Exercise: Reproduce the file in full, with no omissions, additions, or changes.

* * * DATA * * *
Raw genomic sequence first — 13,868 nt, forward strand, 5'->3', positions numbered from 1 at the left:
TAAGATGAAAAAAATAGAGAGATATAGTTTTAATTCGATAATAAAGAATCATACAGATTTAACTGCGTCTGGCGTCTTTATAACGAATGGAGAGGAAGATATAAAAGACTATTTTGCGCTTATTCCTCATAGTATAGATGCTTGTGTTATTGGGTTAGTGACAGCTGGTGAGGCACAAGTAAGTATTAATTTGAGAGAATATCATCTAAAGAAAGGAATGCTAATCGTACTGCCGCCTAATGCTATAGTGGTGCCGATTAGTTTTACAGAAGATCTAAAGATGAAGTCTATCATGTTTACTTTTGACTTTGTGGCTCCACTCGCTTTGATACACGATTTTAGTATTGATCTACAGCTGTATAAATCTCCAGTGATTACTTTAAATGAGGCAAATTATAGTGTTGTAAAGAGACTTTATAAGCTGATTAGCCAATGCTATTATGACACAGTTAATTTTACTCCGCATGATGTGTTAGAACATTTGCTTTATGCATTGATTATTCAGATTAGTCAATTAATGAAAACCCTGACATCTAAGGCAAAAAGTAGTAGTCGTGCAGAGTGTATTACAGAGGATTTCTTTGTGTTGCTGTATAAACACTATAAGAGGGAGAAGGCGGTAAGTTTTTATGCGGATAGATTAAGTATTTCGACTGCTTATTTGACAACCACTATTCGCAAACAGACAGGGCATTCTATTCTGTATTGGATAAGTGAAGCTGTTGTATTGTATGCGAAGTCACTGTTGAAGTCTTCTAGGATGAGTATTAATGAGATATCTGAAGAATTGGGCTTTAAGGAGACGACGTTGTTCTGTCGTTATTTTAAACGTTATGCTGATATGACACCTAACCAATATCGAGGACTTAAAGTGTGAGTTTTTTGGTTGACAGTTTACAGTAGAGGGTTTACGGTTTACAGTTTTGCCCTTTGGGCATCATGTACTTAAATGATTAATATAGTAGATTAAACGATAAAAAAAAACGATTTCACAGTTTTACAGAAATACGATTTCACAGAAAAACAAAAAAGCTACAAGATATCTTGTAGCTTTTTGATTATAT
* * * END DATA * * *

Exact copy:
Raw genomic sequence first — 13,868 nt, forward strand, 5'->3', positions numbered from 1 at the left:
TAAGATGAAAAAAATAGAGAGATATAGTTTTAATTCGATAATAAAGAATCATACAGATTTAACTGCGTCTGGCGTCTTTATAACGAATGGAGAGGAAGATATAAAAGACTATTTTGCGCTTATTCCTCATAGTATAGATGCTTGTGTTATTGGGTTAGTGACAGCTGGTGAGGCACAAGTAAGTATTAATTTGAGAGAATATCATCTAAAGAAAGGAATGCTAATCGTACTGCCGCCTAATGCTATAGTGGTGCCGATTAGTTTTACAGAAGATCTAAAGATGAAGTCTATCATGTTTACTTTTGACTTTGTGGCTCCACTCGCTTTGATACACGATTTTAGTATTGATCTACAGCTGTATAAATCTCCAGTGATTACTTTAAATGAGGCAAATTATAGTGTTGTAAAGAGACTTTATAAGCTGATTAGCCAATGCTATTATGACACAGTTAATTTTACTCCGCATGATGTGTTAGAACATTTGCTTTATGCATTGATTATTCAGATTAGTCAATTAATGAAAACCCTGACATCTAAGGCAAAAAGTAGTAGTCGTGCAGAGTGTATTACAGAGGATTTCTTTGTGTTGCTGTATAAACACTATAAGAGGGAGAAGGCGGTAAGTTTTTATGCGGATAGATTAAGTATTTCGACTGCTTATTTGACAACCACTATTCGCAAACAGACAGGGCATTCTATTCTGTATTGGATAAGTGAAGCTGTTGTATTGTATGCGAAGTCACTGTTGAAGTCTTCTAGGATGAGTATTAATGAGATATCTGAAGAATTGGGCTTTAAGGAGACGACGTTGTTCTGTCGTTATTTTAAACGTTATGCTGATATGACACCTAACCAATATCGAGGACTTAAAGTGTGAGTTTTTTGGTTGACAGTTTACAGTAGAGGGTTTACGGTTTACAGTTTTGCCCTTTGGGCATCATGTACTTAAATGATTAATATAGTAGATTAAACGATAAAAAAAAACGATTTCACAGTTTTACAGAAATACGATTTCACAGAAAAACAAAAAAGCTACAAGATATCTTGTAGCTTTTTGATTATAT